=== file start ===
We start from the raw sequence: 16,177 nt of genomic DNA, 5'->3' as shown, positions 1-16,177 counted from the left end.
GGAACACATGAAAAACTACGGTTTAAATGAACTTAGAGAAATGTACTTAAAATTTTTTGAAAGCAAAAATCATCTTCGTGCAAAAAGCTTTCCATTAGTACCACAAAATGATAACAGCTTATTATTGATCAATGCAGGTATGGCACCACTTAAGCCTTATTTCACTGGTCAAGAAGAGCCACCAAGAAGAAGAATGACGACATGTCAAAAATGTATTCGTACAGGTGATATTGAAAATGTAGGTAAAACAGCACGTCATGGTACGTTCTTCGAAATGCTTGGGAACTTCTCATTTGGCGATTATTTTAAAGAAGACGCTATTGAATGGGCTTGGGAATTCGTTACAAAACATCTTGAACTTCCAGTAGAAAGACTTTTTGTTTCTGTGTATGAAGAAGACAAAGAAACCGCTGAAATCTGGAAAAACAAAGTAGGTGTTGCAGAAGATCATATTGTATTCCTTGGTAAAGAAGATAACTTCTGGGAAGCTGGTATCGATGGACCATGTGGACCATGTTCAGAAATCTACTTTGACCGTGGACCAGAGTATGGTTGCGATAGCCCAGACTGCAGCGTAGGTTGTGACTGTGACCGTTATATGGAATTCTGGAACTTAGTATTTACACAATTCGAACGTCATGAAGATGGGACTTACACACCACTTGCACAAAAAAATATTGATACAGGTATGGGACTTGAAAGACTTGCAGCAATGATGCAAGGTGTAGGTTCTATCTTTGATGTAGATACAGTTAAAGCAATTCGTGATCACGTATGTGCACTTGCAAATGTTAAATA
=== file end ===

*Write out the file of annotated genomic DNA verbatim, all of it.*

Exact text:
We start from the raw sequence: 16,177 nt of genomic DNA, 5'->3' as shown, positions 1-16,177 counted from the left end.
GGAACACATGAAAAACTACGGTTTAAATGAACTTAGAGAAATGTACTTAAAATTTTTTGAAAGCAAAAATCATCTTCGTGCAAAAAGCTTTCCATTAGTACCACAAAATGATAACAGCTTATTATTGATCAATGCAGGTATGGCACCACTTAAGCCTTATTTCACTGGTCAAGAAGAGCCACCAAGAAGAAGAATGACGACATGTCAAAAATGTATTCGTACAGGTGATATTGAAAATGTAGGTAAAACAGCACGTCATGGTACGTTCTTCGAAATGCTTGGGAACTTCTCATTTGGCGATTATTTTAAAGAAGACGCTATTGAATGGGCTTGGGAATTCGTTACAAAACATCTTGAACTTCCAGTAGAAAGACTTTTTGTTTCTGTGTATGAAGAAGACAAAGAAACCGCTGAAATCTGGAAAAACAAAGTAGGTGTTGCAGAAGATCATATTGTATTCCTTGGTAAAGAAGATAACTTCTGGGAAGCTGGTATCGATGGACCATGTGGACCATGTTCAGAAATCTACTTTGACCGTGGACCAGAGTATGGTTGCGATAGCCCAGACTGCAGCGTAGGTTGTGACTGTGACCGTTATATGGAATTCTGGAACTTAGTATTTACACAATTCGAACGTCATGAAGATGGGACTTACACACCACTTGCACAAAAAAATATTGATACAGGTATGGGACTTGAAAGACTTGCAGCAATGATGCAAGGTGTAGGTTCTATCTTTGATGTAGATACAGTTAAAGCAATTCGTGATCACGTATGTGCACTTGCAAATGTTAAATA